Arthur Harrison “Red” Motley

Arthur Harrison “Red” Motley, Alpha Beta, 1922, Phi Alpha 1943-1945



Photo of Arthur Motley.

Arthur “Red” Motley was perhaps the most dynamic man to ever wear the badge of Zeta Psi.  At the time of his death, in 1984, his contributions to Zeta Psi were matched by very few others in Zeta Psi’s history.

Red, who earned his nickname for his thatch of flaming red hair, received his bachelors degree from the University of Minnesota, and upon graduation, in 1922, he became the Assistant General Secretary of Zeta Psi. The next year, in 1923, he succeeded Chester Lydecker, to become the General Secretary of Zeta Psi. A position he served Zeta Psi in for 4 years. Red threw himself into a whirlwind of activity on behalf of the fraternity, visiting chapters and alumni groups all over the continent, and by his enthusiasm and persuasiveness convincing the Fraternity to revive struggling chapters (Beta at the University of Virginia), charter new ones (Sigma Epsilon at the University of British Columbia and Sigma Zeta at UCLA), and recommit itself to academic excellence.

Leaving the Central Office, Red started his business career. He began with an advertising position with Crowell-Collier Publishers in 1928, moved on to become the Detroit Manager in 1935, and then in 1941 he became publisher of American Magazine.

While pursuing his business career, he returned to serve Zeta Psi as a wartime Phi Alpha, succeeding the Brother he earlier succeeded as General Secretary, Charles Lydecker, and  serving a then rare, two year term, from 1943 to 1945. He was only the sixth Brother in Zeta Psi’s first 100 years to serve two years as Phi Alpha.  At the time of his becoming Phi Alpha, Red was the second Brother to serve as both Zeta Psi’s COO and Phi Alpha, he has since been joined by Brothers: Louis Bruce, Greg McElroy, Andrew Nunez, M. David Hunter, and Lauck Walton as the only men to have been both Phi Alpha and Zeta Psi’s Chief Operating Officer. Red was instrumental in establishing the Zeta Psi Educational Foundation in 1947.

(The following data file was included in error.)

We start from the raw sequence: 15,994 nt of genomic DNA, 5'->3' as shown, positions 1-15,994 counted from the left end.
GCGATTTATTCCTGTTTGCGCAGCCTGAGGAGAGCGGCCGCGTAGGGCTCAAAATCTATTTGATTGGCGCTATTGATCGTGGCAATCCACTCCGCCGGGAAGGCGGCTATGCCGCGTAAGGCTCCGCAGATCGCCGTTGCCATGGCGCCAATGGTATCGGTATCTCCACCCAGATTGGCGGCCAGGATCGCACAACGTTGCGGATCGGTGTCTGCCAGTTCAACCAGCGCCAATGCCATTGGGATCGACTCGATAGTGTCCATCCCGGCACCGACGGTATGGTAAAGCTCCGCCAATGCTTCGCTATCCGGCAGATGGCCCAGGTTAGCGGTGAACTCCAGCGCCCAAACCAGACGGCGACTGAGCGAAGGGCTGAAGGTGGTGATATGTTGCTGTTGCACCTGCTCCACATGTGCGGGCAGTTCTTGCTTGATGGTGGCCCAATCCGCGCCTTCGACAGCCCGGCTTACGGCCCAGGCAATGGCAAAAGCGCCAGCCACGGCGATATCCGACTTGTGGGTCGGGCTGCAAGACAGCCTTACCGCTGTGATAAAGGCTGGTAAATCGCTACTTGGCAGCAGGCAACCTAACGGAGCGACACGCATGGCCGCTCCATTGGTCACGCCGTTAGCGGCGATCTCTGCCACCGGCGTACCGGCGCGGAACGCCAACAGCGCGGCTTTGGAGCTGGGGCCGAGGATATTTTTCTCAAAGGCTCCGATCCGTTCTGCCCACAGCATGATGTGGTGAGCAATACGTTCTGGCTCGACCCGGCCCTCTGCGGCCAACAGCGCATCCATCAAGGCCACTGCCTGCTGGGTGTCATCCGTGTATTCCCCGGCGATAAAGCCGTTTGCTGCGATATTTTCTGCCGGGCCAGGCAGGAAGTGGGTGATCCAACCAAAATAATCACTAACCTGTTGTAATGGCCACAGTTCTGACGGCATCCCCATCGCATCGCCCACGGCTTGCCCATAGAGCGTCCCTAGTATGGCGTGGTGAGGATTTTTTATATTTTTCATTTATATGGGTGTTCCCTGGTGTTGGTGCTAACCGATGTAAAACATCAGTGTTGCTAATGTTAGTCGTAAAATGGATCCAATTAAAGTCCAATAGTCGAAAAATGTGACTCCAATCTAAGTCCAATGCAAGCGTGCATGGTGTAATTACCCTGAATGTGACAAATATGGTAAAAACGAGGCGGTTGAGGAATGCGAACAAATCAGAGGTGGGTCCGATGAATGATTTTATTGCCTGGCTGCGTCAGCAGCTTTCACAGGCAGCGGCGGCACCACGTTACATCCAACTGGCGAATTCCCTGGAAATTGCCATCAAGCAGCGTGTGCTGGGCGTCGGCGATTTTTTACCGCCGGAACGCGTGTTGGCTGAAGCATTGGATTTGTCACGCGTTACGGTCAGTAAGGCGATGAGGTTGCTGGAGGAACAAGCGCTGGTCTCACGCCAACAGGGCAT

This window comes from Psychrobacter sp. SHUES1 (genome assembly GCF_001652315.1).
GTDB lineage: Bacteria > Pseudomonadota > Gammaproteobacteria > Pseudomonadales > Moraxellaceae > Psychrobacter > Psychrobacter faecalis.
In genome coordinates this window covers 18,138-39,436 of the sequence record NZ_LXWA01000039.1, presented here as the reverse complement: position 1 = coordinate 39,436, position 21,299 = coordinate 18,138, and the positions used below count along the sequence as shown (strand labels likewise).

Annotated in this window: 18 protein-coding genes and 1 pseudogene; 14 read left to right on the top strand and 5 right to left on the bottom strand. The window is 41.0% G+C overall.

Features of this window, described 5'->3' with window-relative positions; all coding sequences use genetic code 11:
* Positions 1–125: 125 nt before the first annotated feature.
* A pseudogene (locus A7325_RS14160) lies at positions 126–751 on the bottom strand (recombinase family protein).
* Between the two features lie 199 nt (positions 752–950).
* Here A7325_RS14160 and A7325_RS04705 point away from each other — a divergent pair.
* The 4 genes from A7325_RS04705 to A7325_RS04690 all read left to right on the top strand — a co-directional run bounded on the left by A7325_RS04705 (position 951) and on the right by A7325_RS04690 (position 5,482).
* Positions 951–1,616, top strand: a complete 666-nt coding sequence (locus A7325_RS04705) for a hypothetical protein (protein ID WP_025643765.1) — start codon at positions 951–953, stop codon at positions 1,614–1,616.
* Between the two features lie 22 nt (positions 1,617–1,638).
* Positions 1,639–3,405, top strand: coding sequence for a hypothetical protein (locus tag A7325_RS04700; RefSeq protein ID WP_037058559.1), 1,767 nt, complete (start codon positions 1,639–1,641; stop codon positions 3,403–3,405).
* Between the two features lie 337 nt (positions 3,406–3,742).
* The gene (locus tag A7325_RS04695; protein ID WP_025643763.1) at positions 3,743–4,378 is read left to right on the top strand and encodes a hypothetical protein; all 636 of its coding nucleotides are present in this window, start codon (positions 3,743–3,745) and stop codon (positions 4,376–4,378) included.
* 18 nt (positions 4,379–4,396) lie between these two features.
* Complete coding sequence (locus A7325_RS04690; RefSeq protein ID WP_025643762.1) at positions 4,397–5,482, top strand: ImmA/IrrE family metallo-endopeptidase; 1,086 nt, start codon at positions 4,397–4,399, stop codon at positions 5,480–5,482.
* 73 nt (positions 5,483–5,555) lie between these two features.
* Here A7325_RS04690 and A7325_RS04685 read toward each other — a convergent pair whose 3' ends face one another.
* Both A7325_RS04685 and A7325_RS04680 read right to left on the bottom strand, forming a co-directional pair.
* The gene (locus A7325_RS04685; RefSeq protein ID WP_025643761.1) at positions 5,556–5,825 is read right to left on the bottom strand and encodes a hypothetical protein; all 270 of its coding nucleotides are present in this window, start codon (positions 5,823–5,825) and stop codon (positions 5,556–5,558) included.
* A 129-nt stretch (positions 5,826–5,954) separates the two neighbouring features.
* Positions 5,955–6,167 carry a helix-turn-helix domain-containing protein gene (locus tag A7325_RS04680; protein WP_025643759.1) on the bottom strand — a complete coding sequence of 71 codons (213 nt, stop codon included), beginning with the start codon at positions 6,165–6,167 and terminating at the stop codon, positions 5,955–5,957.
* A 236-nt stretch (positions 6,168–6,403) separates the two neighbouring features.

His success at American led him to become the president of Parade Magazine (1946–76), where he revived the business by following the recipe for success he developed at American. In 1946 Parade was 5 years old, losing money, and had a circulation of about 2.1 million.  When he retired, it was distributed by 116 newspapers, and had a circulation of about 21 million.

One of his trademarks was his signature, written in red crayon on the countless notes he sent to writers at Parade as well as his Zeta Psi brethren.

An unparalleled master of the spoken word, Arthur “Red” Motley was widely respected as one of  the world’s greatest salesman and equally revered as an innovative industry leader.

Through hundreds of eloquent speeches given during his 50-year career, Motley fostered the recognition of advertising as the major driving force in our economy, using his motto, “Nothing Happens Until Somebody Sells Something.” He was a fervent opponent of government control of advertising, Motley advocated education instead of legislation to protect the rights of both companies and individuals in our system of free enterprise.

Brother Motley also served as president of the U.S. Chamber of Commerce (1960–61). As president he inspired business leaders to become more involved in the social and economic problems of our society.

Brother Motley was a dedicated humanitarian and philanthropist who raised millions of dollars for his favorite causes, including the Desert Hospital Foundation in Palm Springs, the Palm Spring Boy’s Club, United Way and his alma mater, University of Minnesota. He was a hardworking member of Alcoholics Anonymous where he gave his time, fellowship and understanding to help others win a battle which he had already won.

He is the namesake of the Arthur “Red” Motley Exemplary Teaching Award at the University of Minnesota. This award recognizes faculty who exemplify the highest standards of teaching and scholarship and who have enhanced the lives of the  University’s Liberal Arts students.  Red received the University of Minnesota’s highest honor, the Regents Award, and was a charter member of the University of Minnesota Foundation.

In 1985, he was Inducted into the Advertising Hall of Fame.

Brother Motley was also a major influence on the Alpha Beta chapter at the University of Minnesota. In 1924, he was one of the Elders who identified the location for the future Zeta Psi house and raised the funds to build a beautiful structure, which continues to stand proudly today.

Zeta Psi’s Red Motley Leadership Fund is named in his honor.  In 1958, Brother Motley received Zeta Psi’s highest honor, the Distinguished Service Award.

Red Motley with President Eisenhower
Brother Motley, in a 1949 Parade Magazine publicity photograph.